A Population-Based Cross-Sectional Investigation of COVID-19 Hospitalizations and Mortality Among Autistic People

Dewy Nijhof, Filip Sosenko, MacKay F. Daniel, Michael Fleming, Bhautesh Dinesh Jani, Jill Pell, Chris Hatton, Deborah Cairns, Angela Henderson, Laura McKernan Ward, Ewelina Rydzewska, Maria Gardani, Elliot Millington, Craig Melville

Research output: Working paperPreprint

Abstract / Description of output

Background Current evidence suggests the possibility that autistic people may be at more risk of COVID-19 infection, hospitalisation, and mortality than the general population. Previous studies, however, are either limited in scale or do not investigate potential risk factors. Whilst many risk factors have been speculated to be responsible for severe COVID-19, this research has focused on general population samples.

Methods Using data-linkage and a whole-country population, this study modelled associations between autism and COVID-19 hospitalisation and mortality risk in adults, investigating a multitude of clinical and demographic risk factors.

Results Autistic adults had higher rates of hospitalisation, Standardised Incident Ratio 1.6 in 2020 and 1.3 in 2021, and mortality, Standardised Mortality Ratio 1.52 in 2020 and 1.34 in 2021, due to COVID-19 than the general population. In both populations, age, complex multimorbidity and vaccination status were the most significant predictors of COVID-19 hospitalisation and mortality. Effects of psychotropic medication varied by class.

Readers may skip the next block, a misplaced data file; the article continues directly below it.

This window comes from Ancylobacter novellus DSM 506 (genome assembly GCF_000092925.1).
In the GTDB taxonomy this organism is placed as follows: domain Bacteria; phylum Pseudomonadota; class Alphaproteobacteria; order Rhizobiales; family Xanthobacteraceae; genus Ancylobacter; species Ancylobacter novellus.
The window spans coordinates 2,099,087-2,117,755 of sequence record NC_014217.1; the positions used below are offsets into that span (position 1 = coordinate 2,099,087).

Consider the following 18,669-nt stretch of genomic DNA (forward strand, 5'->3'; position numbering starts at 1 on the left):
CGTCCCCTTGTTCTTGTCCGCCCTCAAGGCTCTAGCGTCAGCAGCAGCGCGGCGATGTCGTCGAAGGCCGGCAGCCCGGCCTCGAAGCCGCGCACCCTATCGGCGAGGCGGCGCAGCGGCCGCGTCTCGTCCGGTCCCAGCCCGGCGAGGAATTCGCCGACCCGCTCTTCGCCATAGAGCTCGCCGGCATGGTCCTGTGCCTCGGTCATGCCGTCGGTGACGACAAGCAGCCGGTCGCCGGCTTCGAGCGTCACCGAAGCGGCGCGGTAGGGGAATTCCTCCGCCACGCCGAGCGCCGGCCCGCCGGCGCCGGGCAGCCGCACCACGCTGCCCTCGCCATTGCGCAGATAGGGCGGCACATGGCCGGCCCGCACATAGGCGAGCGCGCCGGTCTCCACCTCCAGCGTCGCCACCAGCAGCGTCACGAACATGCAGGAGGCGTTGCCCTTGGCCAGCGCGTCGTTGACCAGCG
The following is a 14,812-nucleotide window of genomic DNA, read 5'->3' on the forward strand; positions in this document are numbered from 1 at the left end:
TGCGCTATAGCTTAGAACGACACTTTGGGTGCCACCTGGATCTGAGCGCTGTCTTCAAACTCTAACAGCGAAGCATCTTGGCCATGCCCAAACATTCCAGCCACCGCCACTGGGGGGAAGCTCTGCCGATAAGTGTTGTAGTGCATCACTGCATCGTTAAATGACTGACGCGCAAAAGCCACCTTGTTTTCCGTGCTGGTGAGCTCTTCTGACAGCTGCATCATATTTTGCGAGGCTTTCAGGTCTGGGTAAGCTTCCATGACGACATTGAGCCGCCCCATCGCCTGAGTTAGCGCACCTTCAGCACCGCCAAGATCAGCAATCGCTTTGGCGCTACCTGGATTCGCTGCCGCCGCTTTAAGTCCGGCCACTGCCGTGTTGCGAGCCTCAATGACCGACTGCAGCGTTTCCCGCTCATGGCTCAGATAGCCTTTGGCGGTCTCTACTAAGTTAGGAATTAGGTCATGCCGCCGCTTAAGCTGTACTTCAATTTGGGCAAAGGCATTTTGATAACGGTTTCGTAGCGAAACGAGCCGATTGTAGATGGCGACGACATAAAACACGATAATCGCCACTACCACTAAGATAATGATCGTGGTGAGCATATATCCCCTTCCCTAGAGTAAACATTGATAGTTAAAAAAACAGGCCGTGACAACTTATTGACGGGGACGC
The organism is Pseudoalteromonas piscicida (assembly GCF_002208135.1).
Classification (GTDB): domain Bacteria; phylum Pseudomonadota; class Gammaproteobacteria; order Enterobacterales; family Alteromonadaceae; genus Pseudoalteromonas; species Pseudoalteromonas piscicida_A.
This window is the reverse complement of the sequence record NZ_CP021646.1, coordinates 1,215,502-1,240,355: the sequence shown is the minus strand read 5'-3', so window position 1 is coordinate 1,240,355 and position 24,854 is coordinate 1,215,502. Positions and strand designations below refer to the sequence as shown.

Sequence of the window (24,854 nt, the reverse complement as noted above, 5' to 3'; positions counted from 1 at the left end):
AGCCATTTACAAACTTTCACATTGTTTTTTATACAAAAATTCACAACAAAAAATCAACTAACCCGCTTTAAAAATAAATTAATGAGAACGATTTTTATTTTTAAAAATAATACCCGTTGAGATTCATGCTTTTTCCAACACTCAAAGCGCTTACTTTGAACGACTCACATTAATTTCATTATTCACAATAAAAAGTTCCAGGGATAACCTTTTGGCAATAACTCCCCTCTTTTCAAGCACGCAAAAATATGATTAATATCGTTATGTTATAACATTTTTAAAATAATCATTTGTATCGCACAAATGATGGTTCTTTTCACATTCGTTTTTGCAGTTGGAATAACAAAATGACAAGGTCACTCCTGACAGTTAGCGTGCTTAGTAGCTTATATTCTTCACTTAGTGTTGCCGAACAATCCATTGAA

Conclusions Although similar factors exhibited a positive association with heightened risk of severe COVID-19 in both the autistic and general populations, with comparable effect sizes, mortality rates were elevated among the autistic population as compared to the general population. Specifically, the presence of complex multimorbidity and classification of prescribed medications may emerge as particularly significant predictors of severe COVID-19 among individuals within the autistic population due to higher prevalence of complex multimorbidity in the autistic population and variability in the association between medication classes and severe COVID-19 between both populations, though further research is needed.
Original languageEnglish
Publication statusPublished - 24 Feb 2024


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